Key to symbols:

+  :  in favour

-  :  against

0  :  abstention

24.1.2019

OPINION of the Committee on Women's Rights and Gender Equality

for the Committee on Budgetary Control

on discharge in respect of the implementation of the general budget of the European Union for the financial year 2017, Section III – Commission and executive agencies

(2018/2166(DEC))

Rapporteur for opinion: Malin Björk

SUGGESTIONS

The Committee on Women's Rights and Gender Equality calls on the Committee on Budgetary Control, as the committee responsible, to incorporate the following suggestions into its motion for a resolution:

A.  whereas gender equality is one of the values on which the European Union is founded and the Union is committed to promote gender mainstreaming in all of its actions as enshrined in Article 8 TFEU;

B.  whereas the European Parliament has repeatedly asked the Commission to promote and implement the use of gender mainstreaming, gender budgeting and gender impact assessment in the relevant Union policy areas and the Court of Auditors to incorporate a gender perspective, including gender-disaggregated data, into its reports on the implementation of the Union budget;

1.  Stresses that women’s rights and gender equality should be integrated and ensured into all policy areas; reiterates therefore its call for the implementation of gender budgeting at all stages of the budgetary process, including the implementation of the budget and assessment of its implementation;

2.  Reiterates its demand to include in the common set of result indicators for the implementation of the Union budget also gender-specific indicators, with due regard to the principle of sound financial management, namely in accordance with the principles of economy, efficiency and effectiveness;

3.  Repeats its demand that the budget lines under the Rights, Equality and Citizenship Programme (REC) 2014 - 2020 should specify the resources allocated to each of the objectives of the programme devoted to gender equality ensuring a proper accountability of the funds devoted to this aim;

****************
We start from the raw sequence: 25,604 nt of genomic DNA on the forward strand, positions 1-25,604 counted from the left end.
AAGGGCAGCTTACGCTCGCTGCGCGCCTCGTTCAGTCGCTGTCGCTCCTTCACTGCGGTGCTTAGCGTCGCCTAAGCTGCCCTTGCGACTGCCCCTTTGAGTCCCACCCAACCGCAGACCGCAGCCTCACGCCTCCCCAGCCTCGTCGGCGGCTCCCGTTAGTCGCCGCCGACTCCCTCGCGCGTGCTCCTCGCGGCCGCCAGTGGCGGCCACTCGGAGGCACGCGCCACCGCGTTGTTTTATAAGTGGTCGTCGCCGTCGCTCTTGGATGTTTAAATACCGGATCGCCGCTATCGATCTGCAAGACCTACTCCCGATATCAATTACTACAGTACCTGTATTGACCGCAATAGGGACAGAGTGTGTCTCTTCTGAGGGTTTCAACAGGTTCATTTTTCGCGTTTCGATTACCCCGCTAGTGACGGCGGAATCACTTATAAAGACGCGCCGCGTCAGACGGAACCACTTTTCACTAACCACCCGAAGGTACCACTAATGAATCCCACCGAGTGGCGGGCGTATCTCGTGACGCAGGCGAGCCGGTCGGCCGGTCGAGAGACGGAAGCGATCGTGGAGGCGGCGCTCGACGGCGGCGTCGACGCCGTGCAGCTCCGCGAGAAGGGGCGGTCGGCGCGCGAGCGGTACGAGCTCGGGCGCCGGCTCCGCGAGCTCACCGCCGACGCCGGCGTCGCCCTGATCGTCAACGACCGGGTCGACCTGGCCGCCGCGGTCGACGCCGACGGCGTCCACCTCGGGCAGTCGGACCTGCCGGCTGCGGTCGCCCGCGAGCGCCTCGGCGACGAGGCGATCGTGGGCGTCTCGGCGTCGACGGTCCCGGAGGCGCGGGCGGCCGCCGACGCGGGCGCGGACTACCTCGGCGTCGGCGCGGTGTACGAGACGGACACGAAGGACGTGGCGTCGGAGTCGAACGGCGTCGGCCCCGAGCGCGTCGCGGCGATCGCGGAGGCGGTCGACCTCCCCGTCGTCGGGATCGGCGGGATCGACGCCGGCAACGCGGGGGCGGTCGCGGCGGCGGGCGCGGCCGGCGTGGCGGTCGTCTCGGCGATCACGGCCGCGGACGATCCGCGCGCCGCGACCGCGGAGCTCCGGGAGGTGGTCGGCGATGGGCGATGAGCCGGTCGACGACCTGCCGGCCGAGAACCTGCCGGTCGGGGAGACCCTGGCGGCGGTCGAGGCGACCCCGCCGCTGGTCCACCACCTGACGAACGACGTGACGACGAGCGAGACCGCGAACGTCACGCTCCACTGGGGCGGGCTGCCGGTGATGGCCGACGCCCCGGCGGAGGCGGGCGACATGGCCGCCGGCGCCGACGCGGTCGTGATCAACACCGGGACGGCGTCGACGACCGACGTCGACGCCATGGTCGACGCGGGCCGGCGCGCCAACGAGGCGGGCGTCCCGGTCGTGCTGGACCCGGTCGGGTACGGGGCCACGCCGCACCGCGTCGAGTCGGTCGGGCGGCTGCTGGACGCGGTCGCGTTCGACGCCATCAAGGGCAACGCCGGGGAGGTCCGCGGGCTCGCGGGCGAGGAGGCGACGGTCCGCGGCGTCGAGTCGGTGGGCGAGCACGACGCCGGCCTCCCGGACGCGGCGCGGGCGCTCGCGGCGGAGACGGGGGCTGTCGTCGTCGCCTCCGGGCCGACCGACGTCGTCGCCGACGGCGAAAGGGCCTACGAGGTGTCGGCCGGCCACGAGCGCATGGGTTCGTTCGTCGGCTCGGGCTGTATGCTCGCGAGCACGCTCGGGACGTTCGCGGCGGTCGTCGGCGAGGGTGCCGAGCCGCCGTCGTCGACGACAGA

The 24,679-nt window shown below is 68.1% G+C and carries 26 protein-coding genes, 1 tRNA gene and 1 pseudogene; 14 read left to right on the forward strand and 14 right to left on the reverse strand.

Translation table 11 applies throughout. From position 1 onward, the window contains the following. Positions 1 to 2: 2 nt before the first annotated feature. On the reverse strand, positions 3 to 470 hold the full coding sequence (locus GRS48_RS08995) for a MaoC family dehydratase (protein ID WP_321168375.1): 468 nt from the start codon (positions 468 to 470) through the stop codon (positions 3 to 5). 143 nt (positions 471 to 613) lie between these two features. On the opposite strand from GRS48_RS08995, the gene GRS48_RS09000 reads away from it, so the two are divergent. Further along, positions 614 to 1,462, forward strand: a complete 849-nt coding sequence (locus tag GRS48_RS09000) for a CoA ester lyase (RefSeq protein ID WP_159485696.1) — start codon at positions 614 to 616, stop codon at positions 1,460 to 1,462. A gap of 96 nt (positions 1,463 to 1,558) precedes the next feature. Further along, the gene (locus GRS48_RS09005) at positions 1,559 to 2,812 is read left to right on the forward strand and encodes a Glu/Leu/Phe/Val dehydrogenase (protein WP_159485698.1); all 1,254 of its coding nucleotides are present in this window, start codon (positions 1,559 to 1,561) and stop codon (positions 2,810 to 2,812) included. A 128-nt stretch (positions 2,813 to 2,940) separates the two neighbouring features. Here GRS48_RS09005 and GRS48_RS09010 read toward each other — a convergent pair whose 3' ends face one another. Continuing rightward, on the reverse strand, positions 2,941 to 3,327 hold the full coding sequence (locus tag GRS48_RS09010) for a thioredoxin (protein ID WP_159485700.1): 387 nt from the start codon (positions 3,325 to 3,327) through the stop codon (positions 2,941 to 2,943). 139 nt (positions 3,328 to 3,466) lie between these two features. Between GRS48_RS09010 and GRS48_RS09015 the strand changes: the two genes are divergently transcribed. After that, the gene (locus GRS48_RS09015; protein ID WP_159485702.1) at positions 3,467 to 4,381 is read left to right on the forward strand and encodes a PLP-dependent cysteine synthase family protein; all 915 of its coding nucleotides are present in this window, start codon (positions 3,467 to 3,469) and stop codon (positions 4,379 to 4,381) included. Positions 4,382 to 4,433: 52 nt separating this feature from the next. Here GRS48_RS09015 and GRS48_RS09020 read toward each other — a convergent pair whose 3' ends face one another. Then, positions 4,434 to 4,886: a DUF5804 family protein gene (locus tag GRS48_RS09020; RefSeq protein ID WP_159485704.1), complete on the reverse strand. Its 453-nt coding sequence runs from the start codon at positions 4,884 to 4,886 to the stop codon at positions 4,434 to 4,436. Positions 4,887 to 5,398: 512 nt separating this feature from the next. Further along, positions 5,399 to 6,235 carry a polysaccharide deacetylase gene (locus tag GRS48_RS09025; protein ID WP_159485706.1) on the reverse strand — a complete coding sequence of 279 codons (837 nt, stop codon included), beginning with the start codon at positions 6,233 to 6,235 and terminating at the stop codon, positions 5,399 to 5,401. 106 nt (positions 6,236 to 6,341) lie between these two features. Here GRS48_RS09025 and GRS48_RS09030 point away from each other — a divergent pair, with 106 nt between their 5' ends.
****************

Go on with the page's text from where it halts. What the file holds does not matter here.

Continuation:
4.  Reiterates its call to have a separate budget line for the Daphne specific objective in order to show the commitment of the Union with the combat of violence against women and girls; calls for increased resources in this budget line and to reverse the decrease of funds dedicated to Daphne during the 2014-2020 period; calls on an steady effort to raise the awareness of the grants included in the Daphne specific objective along with measures to make its related administrative procedures more user-friendly;

5.  Calls for gender equality to be explicitly mentioned in heading 3, ‘Security and citizenship’ as a fundamental right of citizens;

6.  Repeats its calls on the Commission to consider gender budgeting at all stages of the budgetary process, including, inter alia, in the implementation of the budget and the assessment of its execution, including EFSI, ESF, ERDF, Horizon 2020, in order to combat the discrimination taking place in Member States; stresses that a common set of quantifiable result and impact indicators, which would allow for better assessment of the implementation of the budget from the gender perspective, should be incorporated in the planning, implementation and evaluation of the budget, in line with the Budget Focused on Results initiative and the focus on performance;

7.  Calls for increased transparency, targeted actions in order to meeting the goals of gender equality and women’s rights in EU external action, including Sexual and Reproductive Health and Rights;

8.  Highlights that gender mainstreaming is also among the founding principles of the Asylum, Migration and Integration Fund (AMIF) and calls for the inclusion of targeted actions on women’s rights and gender equality with specific budget lines in order to take into account the gender dimension within migration and asylum policies;

9.  Deplores the fact that the European Fund for Strategic Investments (EFSI) does not include a gender perspective; emphasizes that a gender perspective should be included in the EFSI because the European Union will never fully and satisfactorily recover from the recent economic crises unless their impact on the women who have in majority of cases been most affected, are addressed;

10.  Calls for gender impact assessment as part of general ex-ante conditionality for EU funds, and for the collection of data disaggregated by gender on beneficiaries and participants;